Floor Covering: Includes any material used to cover any floor in the home. It also includes any needed sub-flooring material and carpet pads. A standard ratio of 80% carpet and 20% Vinyl Tile, unless the plan indicates some other material, such as stone or hardwood flooring should be used.
Exterior Finish: The finish material that is added to the outside of the exterior walls of the home. This can include any combination of brick, stone, stucco or siding.
Appliances: The electrical appliances typically supplied by the builder when a home is built. This usually includes a range, dishwasher and garbage disposal. If additional appliances such as refrigerators, freezers, microwaves, and trash compactors are chosen in the system, these will be included as well. (They are not usually selected.)
Windows: Windows for the home, including any specialty, accent or transom windows, as well as mirrors that are normally installed in the bathrooms. The material for the window frame varies depending on the size and quality of the home, from aluminum to high-grade wood horizontal sliding windows. Currently, the system does not use high energy, or insulation windows in the calculations.
Interior Finish: Anything that covers the wooden structure of the walls and ceilings, and brings the interior of the home to a finished state. This includes all sheetrock, drywall finishes and paint. Kitchen and bathroom cabinets are also included in this section. 100% paint finish is selected for all walls and ceilings.
Roofing: The material that is installed on top of the plywood sheeting above the roof trusses. This is usually some form of shingles, but could be metal panels, copper and gravel style roofs.
Electrical: All electrical options for the home. This includes rough wiring that is installed prior to any finish, all outlet and lighting fixtures and the main connections from the available power source to the home.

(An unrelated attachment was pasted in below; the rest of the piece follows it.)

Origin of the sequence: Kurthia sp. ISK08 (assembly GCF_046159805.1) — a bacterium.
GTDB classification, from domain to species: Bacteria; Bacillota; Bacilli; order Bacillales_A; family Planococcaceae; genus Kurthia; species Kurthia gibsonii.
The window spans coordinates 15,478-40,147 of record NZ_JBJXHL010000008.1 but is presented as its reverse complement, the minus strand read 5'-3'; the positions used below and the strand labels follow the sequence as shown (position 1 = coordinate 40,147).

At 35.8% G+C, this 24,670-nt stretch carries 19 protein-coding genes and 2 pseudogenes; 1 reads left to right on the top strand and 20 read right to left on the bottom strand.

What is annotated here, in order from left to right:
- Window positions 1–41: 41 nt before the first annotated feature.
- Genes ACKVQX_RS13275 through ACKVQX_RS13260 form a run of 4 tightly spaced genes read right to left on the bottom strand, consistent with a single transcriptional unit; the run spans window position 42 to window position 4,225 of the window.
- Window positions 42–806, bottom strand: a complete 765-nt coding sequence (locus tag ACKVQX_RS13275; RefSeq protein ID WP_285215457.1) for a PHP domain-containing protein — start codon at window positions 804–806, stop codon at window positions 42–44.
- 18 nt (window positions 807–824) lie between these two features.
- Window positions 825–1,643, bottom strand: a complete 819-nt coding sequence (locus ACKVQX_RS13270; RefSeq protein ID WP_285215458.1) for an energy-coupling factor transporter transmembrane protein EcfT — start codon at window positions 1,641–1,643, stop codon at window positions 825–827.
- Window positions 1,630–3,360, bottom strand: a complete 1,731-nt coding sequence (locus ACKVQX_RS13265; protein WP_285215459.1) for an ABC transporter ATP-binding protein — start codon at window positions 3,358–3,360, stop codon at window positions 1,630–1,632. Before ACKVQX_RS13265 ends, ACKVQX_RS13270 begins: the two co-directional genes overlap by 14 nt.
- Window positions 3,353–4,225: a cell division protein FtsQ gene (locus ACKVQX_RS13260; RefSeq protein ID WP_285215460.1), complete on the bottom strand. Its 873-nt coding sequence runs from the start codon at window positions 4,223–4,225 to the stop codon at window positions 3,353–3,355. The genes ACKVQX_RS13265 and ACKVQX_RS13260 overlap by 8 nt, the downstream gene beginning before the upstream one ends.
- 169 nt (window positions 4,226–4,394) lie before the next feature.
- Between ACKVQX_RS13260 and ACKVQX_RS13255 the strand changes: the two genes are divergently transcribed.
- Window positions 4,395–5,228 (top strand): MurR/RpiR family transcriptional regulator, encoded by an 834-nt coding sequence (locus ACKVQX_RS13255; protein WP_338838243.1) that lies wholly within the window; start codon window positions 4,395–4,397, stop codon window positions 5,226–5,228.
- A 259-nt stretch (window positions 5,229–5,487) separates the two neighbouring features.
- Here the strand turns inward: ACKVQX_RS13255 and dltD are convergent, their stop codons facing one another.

Plumbing: All plumbing options for the home. This includes all rough plumbing installed prior to any finish, plumbing fixtures for the bathroom, kitchen, and utility rooms, a water heater typical for the home, and the main connection of the water and sewer lines.
Special Features: These options are selected by default depending on the size and quality of the home. They include the following: Water Softener, Central Vacuum System, Fire and/or Burglar Alarms Systems, Intercom Systems, Programmable Lighting, Home Management Systems, Fire Sprinkler Systems and Solar Panels, swimming pools, hot tubs, fountains, and home theater systems that would be included in this category.
This estimated cost breakdown includes Permit fees, Overhead and Profit, and other misc. fees.
Permit cost is an amount added to Cost-to-Build's total estimate to cover building permits typically assessed by local governments for residential construction. A flat fee of $500 is added by default. Permit costs can be lower or higher than this depending on your local government's assessment.
Fees are added to cover the cost of any work associated with local home design compliance and structural engineering. We add 3% to the total estimate for this. These fees can be lower or higher than this depending on the specific issue.
Overhead expenses are those costs incurred by the builder or general contractor to operate their business, but are not attributable to any one specific job. We add 10% to cover contractor overhead. Overhead costs can vary significantly from contractor to contractor. Some examples of overhead costs are general and administrative expenses, office rent, utilities, office supplies, salaries for office personnel, depreciation on office equipment, licenses, and advertising.
Profit is formally defined as the excess of the selling price of goods over cost. Profit is typically added to the cost of a construction-related job to allow the home builder performing the work to grow their company through reinvestment. We add 10% to cover contractor profit. Profit can vary significantly from contractor to contractor.